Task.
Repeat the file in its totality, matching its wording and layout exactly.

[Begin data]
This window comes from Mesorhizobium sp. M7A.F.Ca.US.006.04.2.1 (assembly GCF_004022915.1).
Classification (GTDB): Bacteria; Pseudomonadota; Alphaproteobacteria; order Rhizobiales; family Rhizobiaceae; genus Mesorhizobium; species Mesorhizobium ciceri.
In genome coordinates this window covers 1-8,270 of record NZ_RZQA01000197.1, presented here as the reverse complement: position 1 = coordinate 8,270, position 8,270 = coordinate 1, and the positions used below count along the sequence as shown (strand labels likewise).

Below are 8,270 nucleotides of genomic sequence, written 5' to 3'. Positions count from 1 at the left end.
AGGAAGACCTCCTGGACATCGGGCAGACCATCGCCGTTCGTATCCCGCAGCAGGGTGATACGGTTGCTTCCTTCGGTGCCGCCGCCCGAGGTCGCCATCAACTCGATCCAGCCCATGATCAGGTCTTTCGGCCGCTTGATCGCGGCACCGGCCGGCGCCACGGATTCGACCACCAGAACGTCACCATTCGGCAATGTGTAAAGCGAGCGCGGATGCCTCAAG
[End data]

This window comes from Mesorhizobium sp. M7A.F.Ca.US.006.04.2.1 (assembly GCF_004022915.1).
Classification (GTDB): Bacteria; Pseudomonadota; Alphaproteobacteria; order Rhizobiales; family Rhizobiaceae; genus Mesorhizobium; species Mesorhizobium ciceri.
In genome coordinates this window covers 1-8,270 of record NZ_RZQA01000197.1, presented here as the reverse complement: position 1 = coordinate 8,270, position 8,270 = coordinate 1, and the positions used below count along the sequence as shown (strand labels likewise).

Below are 8,270 nucleotides of genomic sequence, written 5' to 3'. Positions count from 1 at the left end.
AGGAAGACCTCCTGGACATCGGGCAGACCATCGCCGTTCGTATCCCGCAGCAGGGTGATACGGTTGCTTCCTTCGGTGCCGCCGCCCGAGGTCGCCATCAACTCGATCCAGCCCATGATCAGGTCTTTCGGCCGCTTGATCGCGGCACCGGCCGGCGCCACGGATTCGACCACCAGAACGTCACCATTCGGCAATGTGTAAAGCGAGCGCGGATGCCTCAAG